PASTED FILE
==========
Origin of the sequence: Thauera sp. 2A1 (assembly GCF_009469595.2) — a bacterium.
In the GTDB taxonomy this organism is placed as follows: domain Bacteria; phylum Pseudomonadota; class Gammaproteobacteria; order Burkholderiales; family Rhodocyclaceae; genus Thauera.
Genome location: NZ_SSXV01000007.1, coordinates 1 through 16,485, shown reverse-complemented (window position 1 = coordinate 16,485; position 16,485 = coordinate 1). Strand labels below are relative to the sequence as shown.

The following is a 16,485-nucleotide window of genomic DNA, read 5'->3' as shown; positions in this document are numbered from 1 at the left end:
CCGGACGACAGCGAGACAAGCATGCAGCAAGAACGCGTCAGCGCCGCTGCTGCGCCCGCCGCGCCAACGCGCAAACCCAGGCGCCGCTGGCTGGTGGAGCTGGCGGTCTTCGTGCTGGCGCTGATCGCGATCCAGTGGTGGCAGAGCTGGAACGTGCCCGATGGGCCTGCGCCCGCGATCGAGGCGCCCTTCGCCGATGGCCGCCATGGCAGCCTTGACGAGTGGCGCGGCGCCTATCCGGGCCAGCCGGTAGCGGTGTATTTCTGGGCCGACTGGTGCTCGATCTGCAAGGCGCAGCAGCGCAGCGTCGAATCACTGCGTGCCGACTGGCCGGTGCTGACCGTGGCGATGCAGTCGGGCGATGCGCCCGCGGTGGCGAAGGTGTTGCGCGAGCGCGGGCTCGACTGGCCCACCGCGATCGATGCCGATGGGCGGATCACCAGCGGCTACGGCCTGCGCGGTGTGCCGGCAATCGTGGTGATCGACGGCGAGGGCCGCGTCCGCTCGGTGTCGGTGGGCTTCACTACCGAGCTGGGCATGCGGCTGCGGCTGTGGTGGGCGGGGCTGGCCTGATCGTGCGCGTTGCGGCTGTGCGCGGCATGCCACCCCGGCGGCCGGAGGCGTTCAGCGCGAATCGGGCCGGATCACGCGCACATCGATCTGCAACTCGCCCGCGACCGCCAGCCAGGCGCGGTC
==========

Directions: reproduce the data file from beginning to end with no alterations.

Origin of the sequence: Thauera sp. 2A1 (assembly GCF_009469595.2) — a bacterium.
In the GTDB taxonomy this organism is placed as follows: domain Bacteria; phylum Pseudomonadota; class Gammaproteobacteria; order Burkholderiales; family Rhodocyclaceae; genus Thauera.
Genome location: NZ_SSXV01000007.1, coordinates 1 through 16,485, shown reverse-complemented (window position 1 = coordinate 16,485; position 16,485 = coordinate 1). Strand labels below are relative to the sequence as shown.

The following is a 16,485-nucleotide window of genomic DNA, read 5'->3' as shown; positions in this document are numbered from 1 at the left end:
CCGGACGACAGCGAGACAAGCATGCAGCAAGAACGCGTCAGCGCCGCTGCTGCGCCCGCCGCGCCAACGCGCAAACCCAGGCGCCGCTGGCTGGTGGAGCTGGCGGTCTTCGTGCTGGCGCTGATCGCGATCCAGTGGTGGCAGAGCTGGAACGTGCCCGATGGGCCTGCGCCCGCGATCGAGGCGCCCTTCGCCGATGGCCGCCATGGCAGCCTTGACGAGTGGCGCGGCGCCTATCCGGGCCAGCCGGTAGCGGTGTATTTCTGGGCCGACTGGTGCTCGATCTGCAAGGCGCAGCAGCGCAGCGTCGAATCACTGCGTGCCGACTGGCCGGTGCTGACCGTGGCGATGCAGTCGGGCGATGCGCCCGCGGTGGCGAAGGTGTTGCGCGAGCGCGGGCTCGACTGGCCCACCGCGATCGATGCCGATGGGCGGATCACCAGCGGCTACGGCCTGCGCGGTGTGCCGGCAATCGTGGTGATCGACGGCGAGGGCCGCGTCCGCTCGGTGTCGGTGGGCTTCACTACCGAGCTGGGCATGCGGCTGCGGCTGTGGTGGGCGGGGCTGGCCTGATCGTGCGCGTTGCGGCTGTGCGCGGCATGCCACCCCGGCGGCCGGAGGCGTTCAGCGCGAATCGGGCCGGATCACGCGCACATCGATCTGCAACTCGCCCGCGACCGCCAGCCAGGCGCGGTC